Apparently investors embraced last week’s theme (that shorter maturity bond yields have fallen to unreasonably low levels) and began selling – albeit slowly. From 3 to 5 years, AAA-rated GO bond yields rose 2-4 basis points. Meanwhile, six years and beyond saw bond yields move the opposite direction, finishing the week 5-6 basis points across the curve. In fact, 10-year AAA-rated municipal bond yields as monitored by Thomson Financial, hovered at 2.94% on Thursday, near their lowest level on record stretching back over 20 years. What encouraged the flattening trend? We saw slow secondary market trading activity and plenty of new deal activity this week, but nearly two-thirds of the total municipal bonds issued during the week were in the form of Build America Bonds (BABs), the taxable substitute for tax-free bonds in the longer part of the maturity spectrum. This included $1.2 billion in BABs from the Texas Transportation Commission. The bonds offered a maximum yield of 5.52% in the 30-year maturity, which is 1.2 percentage points above the comparable 30-year Treasury yields.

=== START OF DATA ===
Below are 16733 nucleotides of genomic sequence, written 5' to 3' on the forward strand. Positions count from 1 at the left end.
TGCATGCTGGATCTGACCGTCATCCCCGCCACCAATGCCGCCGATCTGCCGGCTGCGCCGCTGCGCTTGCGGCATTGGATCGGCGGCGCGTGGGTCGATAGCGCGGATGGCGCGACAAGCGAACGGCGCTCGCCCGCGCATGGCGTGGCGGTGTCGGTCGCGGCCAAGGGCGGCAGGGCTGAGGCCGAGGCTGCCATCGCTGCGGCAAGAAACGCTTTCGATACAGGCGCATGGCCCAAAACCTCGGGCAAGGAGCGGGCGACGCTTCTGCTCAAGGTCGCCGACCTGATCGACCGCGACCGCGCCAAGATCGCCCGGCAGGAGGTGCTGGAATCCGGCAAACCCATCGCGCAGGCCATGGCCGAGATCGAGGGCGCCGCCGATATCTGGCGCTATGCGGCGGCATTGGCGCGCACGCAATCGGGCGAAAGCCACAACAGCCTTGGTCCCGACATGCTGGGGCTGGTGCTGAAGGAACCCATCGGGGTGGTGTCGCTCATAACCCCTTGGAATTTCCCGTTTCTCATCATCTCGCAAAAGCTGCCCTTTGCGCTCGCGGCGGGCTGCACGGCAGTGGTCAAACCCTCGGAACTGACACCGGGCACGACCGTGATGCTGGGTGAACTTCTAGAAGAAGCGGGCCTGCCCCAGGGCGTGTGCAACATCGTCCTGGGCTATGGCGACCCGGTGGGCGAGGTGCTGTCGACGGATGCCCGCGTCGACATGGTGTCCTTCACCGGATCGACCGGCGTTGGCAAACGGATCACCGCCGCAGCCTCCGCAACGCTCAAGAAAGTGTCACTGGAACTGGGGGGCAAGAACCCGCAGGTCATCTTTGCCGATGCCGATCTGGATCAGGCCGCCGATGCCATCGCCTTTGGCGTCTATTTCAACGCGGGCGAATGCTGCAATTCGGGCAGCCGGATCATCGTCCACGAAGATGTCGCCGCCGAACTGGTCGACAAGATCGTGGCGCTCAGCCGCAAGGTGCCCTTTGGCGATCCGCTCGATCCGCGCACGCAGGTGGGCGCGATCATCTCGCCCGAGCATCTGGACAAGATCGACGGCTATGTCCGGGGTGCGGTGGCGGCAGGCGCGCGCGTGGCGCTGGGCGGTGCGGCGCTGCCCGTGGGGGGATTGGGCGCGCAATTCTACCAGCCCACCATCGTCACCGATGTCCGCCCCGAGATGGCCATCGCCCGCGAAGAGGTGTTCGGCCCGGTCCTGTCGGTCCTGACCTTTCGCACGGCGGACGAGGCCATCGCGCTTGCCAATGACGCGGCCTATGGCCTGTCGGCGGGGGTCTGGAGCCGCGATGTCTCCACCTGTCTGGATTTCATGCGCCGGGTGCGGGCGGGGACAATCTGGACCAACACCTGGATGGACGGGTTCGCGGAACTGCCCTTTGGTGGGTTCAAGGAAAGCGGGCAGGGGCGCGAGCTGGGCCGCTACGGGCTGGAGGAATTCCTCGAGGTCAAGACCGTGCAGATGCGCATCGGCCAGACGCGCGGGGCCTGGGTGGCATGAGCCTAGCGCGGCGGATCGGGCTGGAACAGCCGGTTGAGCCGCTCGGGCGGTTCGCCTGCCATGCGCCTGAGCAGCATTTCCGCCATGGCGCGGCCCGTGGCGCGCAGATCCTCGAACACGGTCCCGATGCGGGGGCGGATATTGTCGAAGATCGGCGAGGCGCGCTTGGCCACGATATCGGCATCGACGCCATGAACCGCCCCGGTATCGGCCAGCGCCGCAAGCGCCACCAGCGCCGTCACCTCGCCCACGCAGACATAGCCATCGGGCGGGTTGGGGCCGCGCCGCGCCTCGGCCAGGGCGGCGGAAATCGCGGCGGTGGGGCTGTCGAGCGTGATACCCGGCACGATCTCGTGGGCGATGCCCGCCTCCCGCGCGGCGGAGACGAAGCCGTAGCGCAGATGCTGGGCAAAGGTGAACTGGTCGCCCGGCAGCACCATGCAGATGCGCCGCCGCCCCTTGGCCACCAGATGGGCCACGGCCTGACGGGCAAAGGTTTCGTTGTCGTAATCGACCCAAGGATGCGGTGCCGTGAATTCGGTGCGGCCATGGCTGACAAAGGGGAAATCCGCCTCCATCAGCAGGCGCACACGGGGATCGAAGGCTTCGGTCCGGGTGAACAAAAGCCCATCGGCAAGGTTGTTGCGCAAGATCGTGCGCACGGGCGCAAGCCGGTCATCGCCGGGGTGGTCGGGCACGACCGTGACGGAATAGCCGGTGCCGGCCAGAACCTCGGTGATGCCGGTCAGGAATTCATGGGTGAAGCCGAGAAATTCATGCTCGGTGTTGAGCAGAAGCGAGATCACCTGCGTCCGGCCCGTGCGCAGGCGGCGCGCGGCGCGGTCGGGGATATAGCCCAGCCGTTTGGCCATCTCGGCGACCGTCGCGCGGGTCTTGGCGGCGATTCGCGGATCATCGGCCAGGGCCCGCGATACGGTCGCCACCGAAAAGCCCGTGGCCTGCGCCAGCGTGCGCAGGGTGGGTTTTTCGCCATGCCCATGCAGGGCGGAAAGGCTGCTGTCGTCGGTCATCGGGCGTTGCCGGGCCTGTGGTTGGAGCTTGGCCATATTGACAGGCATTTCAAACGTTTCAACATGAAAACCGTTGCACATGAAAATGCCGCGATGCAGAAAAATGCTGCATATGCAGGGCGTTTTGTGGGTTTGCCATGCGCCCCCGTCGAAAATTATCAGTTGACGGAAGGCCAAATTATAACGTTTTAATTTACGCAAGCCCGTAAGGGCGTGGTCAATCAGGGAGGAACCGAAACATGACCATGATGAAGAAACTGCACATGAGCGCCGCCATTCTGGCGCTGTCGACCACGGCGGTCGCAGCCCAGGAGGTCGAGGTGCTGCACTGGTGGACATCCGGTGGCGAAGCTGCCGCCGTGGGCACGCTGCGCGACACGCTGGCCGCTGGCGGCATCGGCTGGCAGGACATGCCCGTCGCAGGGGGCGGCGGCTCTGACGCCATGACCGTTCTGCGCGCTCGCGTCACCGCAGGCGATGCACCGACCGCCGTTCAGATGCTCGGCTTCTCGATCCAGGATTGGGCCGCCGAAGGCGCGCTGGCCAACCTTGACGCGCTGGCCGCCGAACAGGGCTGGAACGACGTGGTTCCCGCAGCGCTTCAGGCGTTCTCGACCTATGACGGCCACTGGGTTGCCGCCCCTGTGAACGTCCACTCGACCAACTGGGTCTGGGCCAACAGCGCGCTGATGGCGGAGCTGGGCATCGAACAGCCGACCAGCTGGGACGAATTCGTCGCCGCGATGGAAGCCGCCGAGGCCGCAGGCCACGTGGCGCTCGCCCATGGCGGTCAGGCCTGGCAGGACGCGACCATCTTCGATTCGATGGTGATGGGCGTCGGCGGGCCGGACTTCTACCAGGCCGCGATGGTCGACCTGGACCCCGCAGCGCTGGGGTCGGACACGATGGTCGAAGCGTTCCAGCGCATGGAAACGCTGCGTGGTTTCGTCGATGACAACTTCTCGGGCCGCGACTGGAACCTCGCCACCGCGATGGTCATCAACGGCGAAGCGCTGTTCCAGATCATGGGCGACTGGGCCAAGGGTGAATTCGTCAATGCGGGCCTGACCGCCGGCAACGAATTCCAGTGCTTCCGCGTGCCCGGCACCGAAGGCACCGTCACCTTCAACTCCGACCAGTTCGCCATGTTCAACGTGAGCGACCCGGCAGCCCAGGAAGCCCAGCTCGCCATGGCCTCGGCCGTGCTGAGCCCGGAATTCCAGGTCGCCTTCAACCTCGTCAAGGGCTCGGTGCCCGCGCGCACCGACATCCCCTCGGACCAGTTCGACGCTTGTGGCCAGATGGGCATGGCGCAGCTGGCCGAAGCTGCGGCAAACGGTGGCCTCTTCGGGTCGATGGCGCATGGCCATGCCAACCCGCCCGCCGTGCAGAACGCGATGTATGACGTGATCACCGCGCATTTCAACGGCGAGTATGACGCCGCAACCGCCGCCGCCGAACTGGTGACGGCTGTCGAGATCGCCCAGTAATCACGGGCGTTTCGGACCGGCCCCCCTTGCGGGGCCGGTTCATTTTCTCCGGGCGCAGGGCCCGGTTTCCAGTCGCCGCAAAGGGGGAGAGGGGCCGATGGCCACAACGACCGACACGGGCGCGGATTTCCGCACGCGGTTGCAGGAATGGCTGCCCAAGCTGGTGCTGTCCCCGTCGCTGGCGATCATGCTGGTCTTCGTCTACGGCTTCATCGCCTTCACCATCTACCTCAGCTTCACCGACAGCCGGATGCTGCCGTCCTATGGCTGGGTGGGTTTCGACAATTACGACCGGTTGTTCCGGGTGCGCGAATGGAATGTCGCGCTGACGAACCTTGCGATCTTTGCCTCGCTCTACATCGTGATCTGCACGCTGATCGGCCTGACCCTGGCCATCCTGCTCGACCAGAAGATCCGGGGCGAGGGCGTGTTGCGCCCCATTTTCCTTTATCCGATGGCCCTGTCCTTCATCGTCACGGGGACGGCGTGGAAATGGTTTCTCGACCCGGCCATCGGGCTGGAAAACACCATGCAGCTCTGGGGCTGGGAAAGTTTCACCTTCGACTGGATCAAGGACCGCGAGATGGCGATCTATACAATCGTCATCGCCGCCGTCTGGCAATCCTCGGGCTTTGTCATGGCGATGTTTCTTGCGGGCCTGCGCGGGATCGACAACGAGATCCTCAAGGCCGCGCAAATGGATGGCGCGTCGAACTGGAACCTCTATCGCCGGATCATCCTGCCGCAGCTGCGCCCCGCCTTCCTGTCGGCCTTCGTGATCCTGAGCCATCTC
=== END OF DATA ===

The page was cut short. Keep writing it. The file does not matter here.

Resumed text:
The high yield market is taking a well-deserved pause. For the first time in numerous months, there was no new issuance this past week as underwriters and issuers took a break from the torrid pace of new issuance over the past few months. The high yield market tone has subsided from July as investors digest the plethora of market information and economic data, much of it conflicting. For the month of August 2009 to-date, the high yield market total return as represented by the Merrill Lynch BB/B high yield index is up is 0.7%, a significant decline from the return series from the prior five months. It is quite natural for the market to take a “breather” from the neck-breaking speed at which the high yield market was travelling from mid-March 2009 through July 2009. Many investors are awaiting the return of normal trading patterns, when much of the market returns from their summer sojourn post the US Labor Day holiday on September 7.